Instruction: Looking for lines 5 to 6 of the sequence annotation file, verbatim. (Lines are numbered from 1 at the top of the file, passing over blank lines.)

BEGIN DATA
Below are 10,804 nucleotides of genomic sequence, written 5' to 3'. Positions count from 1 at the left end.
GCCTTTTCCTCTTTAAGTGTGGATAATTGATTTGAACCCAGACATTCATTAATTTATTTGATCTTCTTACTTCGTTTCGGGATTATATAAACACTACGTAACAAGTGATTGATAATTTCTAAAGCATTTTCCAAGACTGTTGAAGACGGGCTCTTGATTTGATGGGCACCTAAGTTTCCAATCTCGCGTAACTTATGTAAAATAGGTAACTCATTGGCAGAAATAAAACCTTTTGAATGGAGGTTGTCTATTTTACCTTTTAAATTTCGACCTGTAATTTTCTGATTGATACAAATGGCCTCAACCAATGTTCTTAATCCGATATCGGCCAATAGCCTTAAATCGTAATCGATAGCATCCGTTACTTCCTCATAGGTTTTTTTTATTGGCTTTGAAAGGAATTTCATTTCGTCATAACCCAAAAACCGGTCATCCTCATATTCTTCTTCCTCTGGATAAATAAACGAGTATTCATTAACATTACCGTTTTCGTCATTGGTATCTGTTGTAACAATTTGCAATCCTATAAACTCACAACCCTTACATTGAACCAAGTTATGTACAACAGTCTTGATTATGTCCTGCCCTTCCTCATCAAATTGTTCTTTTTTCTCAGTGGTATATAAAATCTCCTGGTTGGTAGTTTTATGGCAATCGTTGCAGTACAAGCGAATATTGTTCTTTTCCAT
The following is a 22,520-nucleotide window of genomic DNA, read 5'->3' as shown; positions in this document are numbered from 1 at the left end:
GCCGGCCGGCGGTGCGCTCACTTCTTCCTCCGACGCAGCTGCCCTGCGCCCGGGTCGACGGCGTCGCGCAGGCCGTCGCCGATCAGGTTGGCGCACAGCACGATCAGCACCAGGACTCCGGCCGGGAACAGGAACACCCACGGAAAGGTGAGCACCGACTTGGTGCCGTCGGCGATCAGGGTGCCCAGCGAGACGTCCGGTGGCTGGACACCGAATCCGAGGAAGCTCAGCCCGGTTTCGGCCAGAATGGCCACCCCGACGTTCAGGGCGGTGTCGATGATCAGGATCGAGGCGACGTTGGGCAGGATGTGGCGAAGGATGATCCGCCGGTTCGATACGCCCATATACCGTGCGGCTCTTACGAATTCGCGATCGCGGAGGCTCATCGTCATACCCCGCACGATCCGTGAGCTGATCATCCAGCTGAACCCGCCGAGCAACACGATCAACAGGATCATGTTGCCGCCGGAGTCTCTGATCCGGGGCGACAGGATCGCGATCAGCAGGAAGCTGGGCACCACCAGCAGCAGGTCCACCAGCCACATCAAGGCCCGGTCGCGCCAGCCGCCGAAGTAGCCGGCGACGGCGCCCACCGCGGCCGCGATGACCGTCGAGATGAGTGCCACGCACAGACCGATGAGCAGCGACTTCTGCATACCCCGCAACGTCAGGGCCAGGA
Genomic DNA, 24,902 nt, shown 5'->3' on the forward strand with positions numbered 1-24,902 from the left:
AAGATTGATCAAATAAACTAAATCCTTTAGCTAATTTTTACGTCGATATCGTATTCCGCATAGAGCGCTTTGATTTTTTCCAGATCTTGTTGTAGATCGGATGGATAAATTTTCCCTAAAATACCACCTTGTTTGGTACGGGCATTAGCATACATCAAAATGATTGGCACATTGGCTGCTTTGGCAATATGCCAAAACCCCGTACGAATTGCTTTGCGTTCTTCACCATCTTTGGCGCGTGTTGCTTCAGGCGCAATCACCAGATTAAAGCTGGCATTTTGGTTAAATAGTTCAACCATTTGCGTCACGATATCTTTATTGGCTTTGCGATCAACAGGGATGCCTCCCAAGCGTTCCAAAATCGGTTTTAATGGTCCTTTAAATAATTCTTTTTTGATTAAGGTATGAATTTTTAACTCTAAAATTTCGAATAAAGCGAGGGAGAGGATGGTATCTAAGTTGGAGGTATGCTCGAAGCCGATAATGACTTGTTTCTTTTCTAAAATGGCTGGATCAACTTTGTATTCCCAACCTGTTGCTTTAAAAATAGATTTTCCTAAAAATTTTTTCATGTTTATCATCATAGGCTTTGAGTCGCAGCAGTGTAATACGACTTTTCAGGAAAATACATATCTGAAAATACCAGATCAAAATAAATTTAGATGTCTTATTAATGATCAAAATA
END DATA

Genomic DNA, 24,902 nt, shown 5'->3' on the forward strand with positions numbered 1-24,902 from the left:
AAGATTGATCAAATAAACTAAATCCTTTAGCTAATTTTTACGTCGATATCGTATTCCGCATAGAGCGCTTTGATTTTTTCCAGATCTTGTTGTAGATCGGATGGATAAATTTTCCCTAAAATACCACCTTGTTTGGTACGGGCATTAGCATACATCAAAATGATTGGCACATTGGCTGCTTTGGCAATATGCCAAAACCCCGTACGAATTGCTTTGCGTTCTTCACCATCTTTGGCGCGTGTTGCTTCAGGCGCAATCACCAGATTAAAGCTGGCATTTTGGTTAAATAGTTCAACCATTTGCGTCACGATATCTTTATTGGCTTTGCGATCAACAGGGATGCCTCCCAAGCGTTCCAAAATCGGTTTTAATGGTCCTTTAAATAATTCTTTTTTGATTAAGGTATGAATTTTTAACTCTAAAATTTCGAATAAAGCGAGGGAGAGGATGGTATCTAAGTTGGAGGTATGCTCGAAGCCGATAATGACTTGTTTCTTTTCTAAAATGGCTGGATCAACTTTGTATTCCCAACCTGTTGCTTTAAAAATAGATTTTCCTAAAAATTTTTTCATGTTTATCATCATAGGCTTTGAGTCGCAGCAGTGTAATACGACTTTTCAGGAAAATACATATCTGAAAATACCAGATCAAAATAAATTTAGATGTCTTATTAATGATCAAAATA